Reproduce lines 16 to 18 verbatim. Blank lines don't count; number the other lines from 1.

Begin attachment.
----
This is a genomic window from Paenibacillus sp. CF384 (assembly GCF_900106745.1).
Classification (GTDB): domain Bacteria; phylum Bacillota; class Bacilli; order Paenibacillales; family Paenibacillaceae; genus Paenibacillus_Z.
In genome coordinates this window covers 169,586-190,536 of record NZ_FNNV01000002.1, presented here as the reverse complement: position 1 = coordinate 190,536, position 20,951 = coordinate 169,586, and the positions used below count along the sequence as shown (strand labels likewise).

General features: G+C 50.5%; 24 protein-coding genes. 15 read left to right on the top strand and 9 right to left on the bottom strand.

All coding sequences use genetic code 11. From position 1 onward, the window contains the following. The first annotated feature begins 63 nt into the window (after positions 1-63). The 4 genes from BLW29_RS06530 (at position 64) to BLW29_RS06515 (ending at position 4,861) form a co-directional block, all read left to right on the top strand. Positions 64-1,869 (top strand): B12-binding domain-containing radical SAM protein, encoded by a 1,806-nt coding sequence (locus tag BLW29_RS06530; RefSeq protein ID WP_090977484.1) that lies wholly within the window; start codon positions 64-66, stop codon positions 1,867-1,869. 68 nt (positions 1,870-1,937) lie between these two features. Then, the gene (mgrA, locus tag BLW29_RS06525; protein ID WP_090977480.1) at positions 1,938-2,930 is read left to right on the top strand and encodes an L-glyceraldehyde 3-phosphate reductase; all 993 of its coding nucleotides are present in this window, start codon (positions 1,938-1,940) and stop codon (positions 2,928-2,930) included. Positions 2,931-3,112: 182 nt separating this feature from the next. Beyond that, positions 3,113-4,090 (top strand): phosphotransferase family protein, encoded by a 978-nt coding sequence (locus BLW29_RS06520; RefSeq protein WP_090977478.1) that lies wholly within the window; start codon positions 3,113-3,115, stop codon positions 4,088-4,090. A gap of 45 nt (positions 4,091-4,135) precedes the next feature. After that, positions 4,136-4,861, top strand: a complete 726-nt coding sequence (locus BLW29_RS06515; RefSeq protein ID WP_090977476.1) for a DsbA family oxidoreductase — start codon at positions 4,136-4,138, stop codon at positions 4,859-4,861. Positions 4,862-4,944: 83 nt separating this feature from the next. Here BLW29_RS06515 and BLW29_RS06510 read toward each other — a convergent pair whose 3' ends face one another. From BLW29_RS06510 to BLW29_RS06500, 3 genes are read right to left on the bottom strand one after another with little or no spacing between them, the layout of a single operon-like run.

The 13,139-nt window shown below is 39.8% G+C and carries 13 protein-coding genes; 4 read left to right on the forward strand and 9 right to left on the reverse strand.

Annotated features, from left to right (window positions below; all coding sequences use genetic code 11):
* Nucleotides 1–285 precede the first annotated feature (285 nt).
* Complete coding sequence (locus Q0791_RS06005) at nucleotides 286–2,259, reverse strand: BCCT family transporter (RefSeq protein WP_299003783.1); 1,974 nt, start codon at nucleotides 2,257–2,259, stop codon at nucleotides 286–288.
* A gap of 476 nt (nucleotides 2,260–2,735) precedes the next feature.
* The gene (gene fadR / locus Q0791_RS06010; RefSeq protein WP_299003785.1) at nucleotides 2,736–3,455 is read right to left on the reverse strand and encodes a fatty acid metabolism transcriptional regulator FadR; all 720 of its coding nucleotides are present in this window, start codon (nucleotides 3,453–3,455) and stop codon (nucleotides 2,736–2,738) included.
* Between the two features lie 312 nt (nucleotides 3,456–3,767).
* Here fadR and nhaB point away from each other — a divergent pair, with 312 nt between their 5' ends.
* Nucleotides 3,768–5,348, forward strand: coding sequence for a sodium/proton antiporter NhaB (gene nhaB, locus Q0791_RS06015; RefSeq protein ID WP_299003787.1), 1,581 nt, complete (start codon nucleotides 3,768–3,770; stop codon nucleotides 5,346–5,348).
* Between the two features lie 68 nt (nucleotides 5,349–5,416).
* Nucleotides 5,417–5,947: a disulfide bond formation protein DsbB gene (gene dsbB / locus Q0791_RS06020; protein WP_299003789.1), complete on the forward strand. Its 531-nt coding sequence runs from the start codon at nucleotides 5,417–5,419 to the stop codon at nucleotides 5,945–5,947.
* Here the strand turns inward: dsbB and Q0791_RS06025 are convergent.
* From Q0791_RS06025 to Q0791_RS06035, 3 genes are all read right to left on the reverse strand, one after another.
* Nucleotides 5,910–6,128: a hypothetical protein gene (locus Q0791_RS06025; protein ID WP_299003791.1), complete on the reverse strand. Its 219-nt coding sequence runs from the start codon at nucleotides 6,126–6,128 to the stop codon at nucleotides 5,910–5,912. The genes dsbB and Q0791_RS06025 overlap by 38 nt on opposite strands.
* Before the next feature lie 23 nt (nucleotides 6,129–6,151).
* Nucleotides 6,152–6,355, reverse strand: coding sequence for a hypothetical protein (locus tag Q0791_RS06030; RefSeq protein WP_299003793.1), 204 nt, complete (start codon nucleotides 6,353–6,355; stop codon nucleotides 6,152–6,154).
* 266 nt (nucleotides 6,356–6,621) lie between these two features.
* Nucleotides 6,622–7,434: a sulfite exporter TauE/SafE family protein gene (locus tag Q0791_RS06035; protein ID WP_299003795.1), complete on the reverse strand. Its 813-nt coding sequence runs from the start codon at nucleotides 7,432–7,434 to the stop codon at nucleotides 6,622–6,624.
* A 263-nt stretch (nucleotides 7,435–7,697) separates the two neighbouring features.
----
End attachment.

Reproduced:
* Nucleotides 5,417–5,947: a disulfide bond formation protein DsbB gene (gene dsbB / locus Q0791_RS06020; protein WP_299003789.1), complete on the forward strand. Its 531-nt coding sequence runs from the start codon at nucleotides 5,417–5,419 to the stop codon at nucleotides 5,945–5,947.
* Here the strand turns inward: dsbB and Q0791_RS06025 are convergent.
* From Q0791_RS06025 to Q0791_RS06035, 3 genes are all read right to left on the reverse strand, one after another.